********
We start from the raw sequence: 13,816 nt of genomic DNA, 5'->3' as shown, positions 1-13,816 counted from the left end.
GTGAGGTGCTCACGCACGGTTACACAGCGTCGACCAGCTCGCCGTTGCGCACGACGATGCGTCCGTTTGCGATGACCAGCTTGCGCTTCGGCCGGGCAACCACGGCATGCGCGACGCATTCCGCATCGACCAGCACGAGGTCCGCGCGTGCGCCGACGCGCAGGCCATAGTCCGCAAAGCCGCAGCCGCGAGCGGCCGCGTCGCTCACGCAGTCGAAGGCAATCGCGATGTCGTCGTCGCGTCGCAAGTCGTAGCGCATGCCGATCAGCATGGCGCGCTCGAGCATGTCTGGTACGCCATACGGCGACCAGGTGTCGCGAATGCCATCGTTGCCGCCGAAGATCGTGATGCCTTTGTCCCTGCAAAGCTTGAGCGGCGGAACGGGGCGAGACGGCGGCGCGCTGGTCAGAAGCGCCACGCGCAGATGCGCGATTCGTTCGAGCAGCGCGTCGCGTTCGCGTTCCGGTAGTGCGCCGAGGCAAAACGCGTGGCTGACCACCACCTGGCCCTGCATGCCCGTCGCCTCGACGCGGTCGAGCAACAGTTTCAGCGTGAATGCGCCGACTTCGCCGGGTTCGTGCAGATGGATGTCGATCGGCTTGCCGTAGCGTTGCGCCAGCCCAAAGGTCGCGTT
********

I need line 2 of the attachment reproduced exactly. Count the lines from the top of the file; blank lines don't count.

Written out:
GTGAGGTGCTCACGCACGGTTACACAGCGTCGACCAGCTCGCCGTTGCGCACGACGATGCGTCCGTTTGCGATGACCAGCTTGCGCTTCGGCCGGGCAACCACGGCATGCGCGACGCATTCCGCATCGACCAGCACGAGGTCCGCGCGTGCGCCGACGCGCAGGCCATAGTCCGCAAAGCCGCAGCCGCGAGCGGCCGCGTCGCTCACGCAGTCGAAGGCAATCGCGATGTCGTCGTCGCGTCGCAAGTCGTAGCGCATGCCGATCAGCATGGCGCGCTCGAGCATGTCTGGTACGCCATACGGCGACCAGGTGTCGCGAATGCCATCGTTGCCGCCGAAGATCGTGATGCCTTTGTCCCTGCAAAGCTTGAGCGGCGGAACGGGGCGAGACGGCGGCGCGCTGGTCAGAAGCGCCACGCGCAGATGCGCGATTCGTTCGAGCAGCGCGTCGCGTTCGCGTTCCGGTAGTGCGCCGAGGCAAAACGCGTGGCTGACCACCACCTGGCCCTGCATGCCCGTCGCCTCGACGCGGTCGAGCAACAGTTTCAGCGTGAATGCGCCGACTTCGCCGGGTTCGTGCAGATGGATGTCGATCGGCTTGCCGTAGCGTTGCGCCAGCCCAAAGGTCGCGTT